I spent six of my last 24 hours in a car between Des Moines and Kansas City. All set to blog about how fucking weird it is to go home as of late, I started drafting in my head.
And then I-35 was all but empty this morning. There were no soccer moms in oversized GMCs bearing down on my ass, no trucks throwing off my cruise control and Antonio’s impressive mileage. It was me and the road.
Me and the road and three hours of harmonizing with mixes and music that remind me of various people and places and times in ways that only my music can. Me and the road and three hours of waving wheat, giant pockets of black-eyed Susans, swaths of bright yellow crops waiting to be harvested. Me and the road and three hours of watching the sky change from mostly sunny to mostly cloudy. Then me and the road and black storm clouds.
I met clouds like this before. Angry and rolling, they burst above a 19-year-old version of myself, Iowa-bound, trying to visit my boyfriend for the weekend. As if their saturation wasn’t an indicator, I was horrified by the precipitation produced. Road visibility vanished and showers pounded deafeningly on Antonio’s roof to drown out any semblance of comfort my music could give.
In a panic and crumbling into a mess of sobs, I pulled onto the shoulder. I called my boyfriend; I called my mom. I unintelligibly told them what neither of them could help: it was raining. very. hard., I honest-to-God thought I was going to die and I was stuck outside…Decatur City. And fuck, I had to go to the bathroom. Without them — my brave and road-savvy mother or my recklessly bold boyfriend — I was left to my own devices: to dry my own tears, calm myself down and wait out the storm in “park.”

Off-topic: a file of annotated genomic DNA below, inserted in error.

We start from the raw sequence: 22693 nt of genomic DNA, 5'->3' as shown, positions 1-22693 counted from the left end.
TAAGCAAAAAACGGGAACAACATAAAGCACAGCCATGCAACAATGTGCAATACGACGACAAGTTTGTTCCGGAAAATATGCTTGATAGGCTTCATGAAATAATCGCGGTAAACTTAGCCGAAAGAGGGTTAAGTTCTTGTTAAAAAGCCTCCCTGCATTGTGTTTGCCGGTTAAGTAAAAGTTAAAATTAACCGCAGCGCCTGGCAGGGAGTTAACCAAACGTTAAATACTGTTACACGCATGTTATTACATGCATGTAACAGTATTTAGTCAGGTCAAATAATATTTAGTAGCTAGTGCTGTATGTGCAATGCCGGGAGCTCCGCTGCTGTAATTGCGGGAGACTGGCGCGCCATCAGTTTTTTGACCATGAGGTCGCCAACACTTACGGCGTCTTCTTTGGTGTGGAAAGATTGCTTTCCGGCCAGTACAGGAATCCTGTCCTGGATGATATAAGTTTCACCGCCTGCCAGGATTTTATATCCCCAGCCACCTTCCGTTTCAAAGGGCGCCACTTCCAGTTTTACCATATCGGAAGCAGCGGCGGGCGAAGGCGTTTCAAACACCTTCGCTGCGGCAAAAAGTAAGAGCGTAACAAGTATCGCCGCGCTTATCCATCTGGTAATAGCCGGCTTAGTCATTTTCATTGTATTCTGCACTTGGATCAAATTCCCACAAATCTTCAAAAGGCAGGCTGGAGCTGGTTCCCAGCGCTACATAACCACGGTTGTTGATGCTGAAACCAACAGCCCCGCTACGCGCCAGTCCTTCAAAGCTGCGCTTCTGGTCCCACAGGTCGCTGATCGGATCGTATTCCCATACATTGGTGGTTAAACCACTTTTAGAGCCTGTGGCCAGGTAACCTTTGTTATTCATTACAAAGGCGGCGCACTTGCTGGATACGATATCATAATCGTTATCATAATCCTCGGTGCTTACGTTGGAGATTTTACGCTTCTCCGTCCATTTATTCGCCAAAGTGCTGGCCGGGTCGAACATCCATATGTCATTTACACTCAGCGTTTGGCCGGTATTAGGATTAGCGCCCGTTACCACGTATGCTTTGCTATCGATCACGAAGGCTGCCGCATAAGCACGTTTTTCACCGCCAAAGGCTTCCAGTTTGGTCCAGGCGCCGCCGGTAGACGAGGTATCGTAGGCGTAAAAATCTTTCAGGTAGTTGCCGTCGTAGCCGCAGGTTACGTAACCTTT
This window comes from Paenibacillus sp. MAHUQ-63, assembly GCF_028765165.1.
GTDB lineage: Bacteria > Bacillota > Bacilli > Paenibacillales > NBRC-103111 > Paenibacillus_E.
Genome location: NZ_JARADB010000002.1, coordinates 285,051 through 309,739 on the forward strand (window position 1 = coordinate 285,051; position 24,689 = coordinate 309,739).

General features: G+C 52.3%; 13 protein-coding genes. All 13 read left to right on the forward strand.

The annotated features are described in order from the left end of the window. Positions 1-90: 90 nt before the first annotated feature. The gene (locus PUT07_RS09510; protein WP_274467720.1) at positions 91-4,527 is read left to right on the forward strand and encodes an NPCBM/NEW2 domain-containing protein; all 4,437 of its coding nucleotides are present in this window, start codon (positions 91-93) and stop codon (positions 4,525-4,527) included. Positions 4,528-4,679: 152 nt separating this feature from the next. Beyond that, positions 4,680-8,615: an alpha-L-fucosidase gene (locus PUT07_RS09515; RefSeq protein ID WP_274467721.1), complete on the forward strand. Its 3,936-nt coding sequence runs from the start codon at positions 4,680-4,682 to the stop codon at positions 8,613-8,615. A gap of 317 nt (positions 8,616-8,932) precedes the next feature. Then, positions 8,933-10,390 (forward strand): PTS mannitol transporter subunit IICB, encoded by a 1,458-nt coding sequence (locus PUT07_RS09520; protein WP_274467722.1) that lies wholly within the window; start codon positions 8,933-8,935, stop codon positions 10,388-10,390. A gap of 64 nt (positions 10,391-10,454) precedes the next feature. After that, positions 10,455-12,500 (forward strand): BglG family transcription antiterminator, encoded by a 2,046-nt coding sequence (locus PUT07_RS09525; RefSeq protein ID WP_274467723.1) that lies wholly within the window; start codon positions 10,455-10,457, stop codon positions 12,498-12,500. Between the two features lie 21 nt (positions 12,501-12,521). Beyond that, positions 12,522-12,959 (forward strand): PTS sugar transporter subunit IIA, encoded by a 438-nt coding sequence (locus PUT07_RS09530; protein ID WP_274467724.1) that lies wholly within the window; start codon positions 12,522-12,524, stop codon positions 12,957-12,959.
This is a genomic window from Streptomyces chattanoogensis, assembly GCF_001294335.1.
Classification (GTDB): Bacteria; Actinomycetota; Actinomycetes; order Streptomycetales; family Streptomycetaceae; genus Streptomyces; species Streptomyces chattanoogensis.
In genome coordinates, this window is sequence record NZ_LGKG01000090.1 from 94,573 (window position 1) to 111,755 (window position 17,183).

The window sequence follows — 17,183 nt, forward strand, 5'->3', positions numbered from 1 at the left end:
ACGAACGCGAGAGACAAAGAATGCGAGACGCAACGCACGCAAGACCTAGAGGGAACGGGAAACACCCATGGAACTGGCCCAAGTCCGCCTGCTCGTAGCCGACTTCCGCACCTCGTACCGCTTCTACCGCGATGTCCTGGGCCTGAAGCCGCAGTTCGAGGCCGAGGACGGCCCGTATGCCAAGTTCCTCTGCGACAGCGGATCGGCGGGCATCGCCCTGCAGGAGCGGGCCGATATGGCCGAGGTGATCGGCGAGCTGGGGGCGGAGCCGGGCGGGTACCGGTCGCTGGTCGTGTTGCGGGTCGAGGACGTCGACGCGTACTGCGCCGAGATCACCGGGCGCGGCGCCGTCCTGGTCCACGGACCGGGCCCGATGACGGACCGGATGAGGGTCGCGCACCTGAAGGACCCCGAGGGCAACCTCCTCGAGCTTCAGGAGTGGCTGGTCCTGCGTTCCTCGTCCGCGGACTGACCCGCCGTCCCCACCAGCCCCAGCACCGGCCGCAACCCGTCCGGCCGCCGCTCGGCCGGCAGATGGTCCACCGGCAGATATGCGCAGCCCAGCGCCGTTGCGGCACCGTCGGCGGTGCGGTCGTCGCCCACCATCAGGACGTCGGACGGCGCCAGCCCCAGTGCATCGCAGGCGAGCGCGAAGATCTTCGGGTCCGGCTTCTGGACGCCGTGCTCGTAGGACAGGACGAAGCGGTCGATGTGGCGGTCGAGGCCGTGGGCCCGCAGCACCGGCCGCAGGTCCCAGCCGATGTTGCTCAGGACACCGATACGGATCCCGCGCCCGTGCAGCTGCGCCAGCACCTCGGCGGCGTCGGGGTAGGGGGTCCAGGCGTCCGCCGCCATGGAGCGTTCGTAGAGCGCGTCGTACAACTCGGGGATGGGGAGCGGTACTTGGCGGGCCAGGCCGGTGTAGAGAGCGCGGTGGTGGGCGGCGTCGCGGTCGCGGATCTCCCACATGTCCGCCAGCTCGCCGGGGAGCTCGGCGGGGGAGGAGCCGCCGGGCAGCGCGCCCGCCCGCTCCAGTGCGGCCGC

Today, lines and taillights were blotted out by the storm’s giant raindrops, their speed toward the wheat and the black-eyed Susans and the bright-yellow crops pummeling my car roof. Instead of searching for an exit or a shoulder, I found the spot out my side window where drivers can still see the road. Hydroplane: foot off the gas. Cruise control: save for later. Left to my own devices, I gripped the wheel and turned my volume up. I sang a little louder and moved my phone from my lap to my passenger seat. I waited out the storm in “drive”; going forward.
The rain slowed and there were patches of blue sky to the west.